When Leyla Kılıç Karakaynak opened up a tiny restaurant on Kallavi Street in Istanbul’s Beyoğlu district in 1996, she couldn’t have predicted that she would end up practically running the whole street.
That small restaurant, Fıccın, is now spread across six buildings on the same block-long pedestrian-only street and has become an Istanbul institution. The restaurant shares its name with its signature dish, a meat-filled savory pastry that is among the Circassian specialties on the menu. Karakaynak’s family hails from North Ossetia, and while Fıccın serves up a number of classic Turkish staples, it’s the regional dishes that you can’t miss, including Çerkez tavuğu, a simple yet sumptous paste of shredded chicken and walnuts, and Çerkes mantısı, comforting, pillowy dumplings served under yogurt.
Kallavi Street on a nice Friday evening is teeming with guests sitting indoors and streetside in Fıccın’s string of restaurants, though the vibe of the narrow alleyway was entirely different when Karakaynak first set up shop 20 years ago.
“This area was a blind spot,” said Karakaynak of the maze of backstreets between the iconic Galatasaray High School and the end of the pedestrian-only Istiklal Avenue.
“I’d arrive in the morning and glue sniffers would come to the door. There wasn’t anyone else around,” she said. Nightlife in the area was confined to specific spots, including a meyhane owned by her cousin and the well-known Yakup 2 meyhane around the corner. It was a far cry from the bustling entertainment hub that the area became known for until recently, as a string of deadly suicide attacks in Istanbul have kept tourists away and scared many locals into not going out. Bars and restaurants once packed with diners and revelers are now empty and emblazoned with forlorn for-rent signs.
Karakaynak has sustained waves of changes in the district, and though business is certainly slower than usual, a throng of loyal locals seems to be keeping the mini-empire alive. Back in 1996, Fıccın quickly caught on among bankers and other white-collar workers who had offices in the area, serving breakfast and lunch until 3 or 4 p.m., when the food ran out.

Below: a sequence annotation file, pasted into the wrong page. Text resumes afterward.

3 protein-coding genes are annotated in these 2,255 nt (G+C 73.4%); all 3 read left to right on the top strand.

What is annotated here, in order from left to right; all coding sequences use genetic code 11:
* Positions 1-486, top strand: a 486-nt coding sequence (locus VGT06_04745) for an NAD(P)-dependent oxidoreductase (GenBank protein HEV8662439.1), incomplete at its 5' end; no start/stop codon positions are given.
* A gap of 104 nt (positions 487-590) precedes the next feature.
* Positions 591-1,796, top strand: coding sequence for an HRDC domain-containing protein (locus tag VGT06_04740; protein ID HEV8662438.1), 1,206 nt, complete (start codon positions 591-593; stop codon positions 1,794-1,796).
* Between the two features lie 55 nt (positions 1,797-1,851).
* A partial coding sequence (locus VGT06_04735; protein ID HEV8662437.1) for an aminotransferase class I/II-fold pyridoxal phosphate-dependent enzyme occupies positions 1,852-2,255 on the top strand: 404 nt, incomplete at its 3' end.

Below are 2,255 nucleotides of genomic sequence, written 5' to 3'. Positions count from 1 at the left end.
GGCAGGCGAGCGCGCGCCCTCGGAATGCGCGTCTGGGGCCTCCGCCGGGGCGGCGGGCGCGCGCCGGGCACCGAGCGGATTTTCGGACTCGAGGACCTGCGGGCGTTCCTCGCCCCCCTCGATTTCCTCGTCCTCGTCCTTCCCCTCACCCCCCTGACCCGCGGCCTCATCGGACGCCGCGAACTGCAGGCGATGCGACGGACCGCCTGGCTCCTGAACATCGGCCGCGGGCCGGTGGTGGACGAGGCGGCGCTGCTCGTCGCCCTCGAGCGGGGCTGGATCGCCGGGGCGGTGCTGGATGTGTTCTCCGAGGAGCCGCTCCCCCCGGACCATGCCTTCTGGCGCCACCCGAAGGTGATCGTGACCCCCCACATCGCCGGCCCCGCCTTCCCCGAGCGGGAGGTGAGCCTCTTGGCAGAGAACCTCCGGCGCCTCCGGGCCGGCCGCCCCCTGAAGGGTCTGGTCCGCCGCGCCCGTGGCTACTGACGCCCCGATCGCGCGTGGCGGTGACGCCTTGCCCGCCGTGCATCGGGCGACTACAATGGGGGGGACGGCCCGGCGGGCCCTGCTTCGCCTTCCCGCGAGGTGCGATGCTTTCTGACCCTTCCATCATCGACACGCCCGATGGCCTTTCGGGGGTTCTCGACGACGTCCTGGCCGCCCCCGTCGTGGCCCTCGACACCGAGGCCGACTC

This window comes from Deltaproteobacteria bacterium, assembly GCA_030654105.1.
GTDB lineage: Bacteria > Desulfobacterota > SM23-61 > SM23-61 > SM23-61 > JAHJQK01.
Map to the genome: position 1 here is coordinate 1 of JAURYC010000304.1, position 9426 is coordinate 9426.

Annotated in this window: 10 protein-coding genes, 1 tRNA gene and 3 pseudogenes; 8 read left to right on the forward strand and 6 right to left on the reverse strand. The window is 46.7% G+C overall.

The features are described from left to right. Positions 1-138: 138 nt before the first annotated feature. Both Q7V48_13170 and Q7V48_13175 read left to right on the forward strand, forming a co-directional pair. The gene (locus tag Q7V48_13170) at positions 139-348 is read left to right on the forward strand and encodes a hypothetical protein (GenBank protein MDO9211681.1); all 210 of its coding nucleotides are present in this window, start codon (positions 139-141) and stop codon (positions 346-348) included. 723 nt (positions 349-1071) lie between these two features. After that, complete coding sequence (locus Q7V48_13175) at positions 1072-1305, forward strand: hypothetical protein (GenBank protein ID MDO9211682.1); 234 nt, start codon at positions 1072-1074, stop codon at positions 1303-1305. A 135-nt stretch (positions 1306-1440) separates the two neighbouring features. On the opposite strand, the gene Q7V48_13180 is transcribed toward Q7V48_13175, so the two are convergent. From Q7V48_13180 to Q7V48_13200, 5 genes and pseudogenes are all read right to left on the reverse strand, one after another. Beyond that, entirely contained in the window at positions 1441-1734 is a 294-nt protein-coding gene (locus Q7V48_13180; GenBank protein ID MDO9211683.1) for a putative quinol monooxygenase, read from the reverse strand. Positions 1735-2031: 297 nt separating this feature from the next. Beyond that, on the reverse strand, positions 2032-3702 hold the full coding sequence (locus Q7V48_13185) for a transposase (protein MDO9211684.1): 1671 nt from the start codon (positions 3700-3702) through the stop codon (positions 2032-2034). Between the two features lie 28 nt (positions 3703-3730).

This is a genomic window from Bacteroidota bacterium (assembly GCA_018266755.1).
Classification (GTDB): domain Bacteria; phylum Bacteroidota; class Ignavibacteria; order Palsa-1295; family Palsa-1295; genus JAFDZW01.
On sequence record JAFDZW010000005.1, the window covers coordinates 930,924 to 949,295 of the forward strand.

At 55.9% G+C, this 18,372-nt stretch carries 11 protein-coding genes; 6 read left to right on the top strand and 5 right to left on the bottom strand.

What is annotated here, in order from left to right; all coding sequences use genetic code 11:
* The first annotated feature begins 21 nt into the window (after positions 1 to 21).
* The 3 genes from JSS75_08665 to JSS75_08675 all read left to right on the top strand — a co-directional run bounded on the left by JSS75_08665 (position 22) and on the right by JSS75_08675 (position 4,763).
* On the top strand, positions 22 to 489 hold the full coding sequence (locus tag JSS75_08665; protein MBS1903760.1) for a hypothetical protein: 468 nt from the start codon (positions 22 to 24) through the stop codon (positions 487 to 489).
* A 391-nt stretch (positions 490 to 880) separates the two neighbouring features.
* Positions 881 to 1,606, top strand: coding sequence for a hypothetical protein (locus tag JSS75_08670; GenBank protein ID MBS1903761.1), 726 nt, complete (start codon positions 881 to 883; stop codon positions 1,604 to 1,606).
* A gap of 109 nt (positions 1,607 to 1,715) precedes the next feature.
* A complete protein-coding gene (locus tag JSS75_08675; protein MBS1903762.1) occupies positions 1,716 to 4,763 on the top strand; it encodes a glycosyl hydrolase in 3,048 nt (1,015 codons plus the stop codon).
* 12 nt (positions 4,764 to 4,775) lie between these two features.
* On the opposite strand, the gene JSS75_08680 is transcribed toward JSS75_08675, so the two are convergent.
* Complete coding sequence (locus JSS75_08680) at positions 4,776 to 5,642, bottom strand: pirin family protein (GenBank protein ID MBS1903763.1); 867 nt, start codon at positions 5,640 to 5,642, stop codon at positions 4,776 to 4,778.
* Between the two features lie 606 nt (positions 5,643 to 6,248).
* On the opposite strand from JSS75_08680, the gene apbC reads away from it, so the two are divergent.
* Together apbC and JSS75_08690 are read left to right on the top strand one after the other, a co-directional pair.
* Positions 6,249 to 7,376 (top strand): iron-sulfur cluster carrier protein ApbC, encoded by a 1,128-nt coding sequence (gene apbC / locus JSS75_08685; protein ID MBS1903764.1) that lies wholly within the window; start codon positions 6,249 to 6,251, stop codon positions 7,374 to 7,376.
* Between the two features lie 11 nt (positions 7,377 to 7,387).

By 1998, the customers had spilled into Karakaynak’s cousin’s meyhane, and the family realized it was time to open a second location on the street. The expansion continued, as diners became enchanted with the restaurant’s unique offerings.
“We thought it would be a great idea to share our food with others,” Karakaynak said of the signature Circassian dishes.
“Our youngsters aren’t cooking them anymore, but they are a part of our culture and we wanted them to live on,” she added.
She has watched waves of different customers become converts. The office workers and bankers were eventually replaced by advertising agency employees and film crews in the wake of the 2001 economic crisis, and tourists started coming in the years following, resulting in a swirl of interest that made it mandatory for one to call ahead with reservations. Nowadays, it’s considerably easier to secure a table.
Karakaynak acknowledges that business has suffered and that this downturn in Beyoğlu is likely to continue in the near future, but she remains determined to stick around. Fıccın’s reputation will hopefully prevent it from experiencing the same fate of the numerous nearby restaurants and shops that have closed down within the past year.
That reputation is spreading throughout Turkey, and during our chat, Karakaynak said she was exhausted from a successful Fıccın pop-up in Ankara the previous evening, which attracted 160 diners.
“Everyone loved it, they were all so happy,” Karakaynak said of her guests in the Turkish capital.
We’re betting that the joy radiating from Fıccın’s tantalizing array of Circassian and Turkish favorites is palpable enough to carry the restaurant through difficult times. The only limit on its success, it would appear, is the length of Kallavi Street.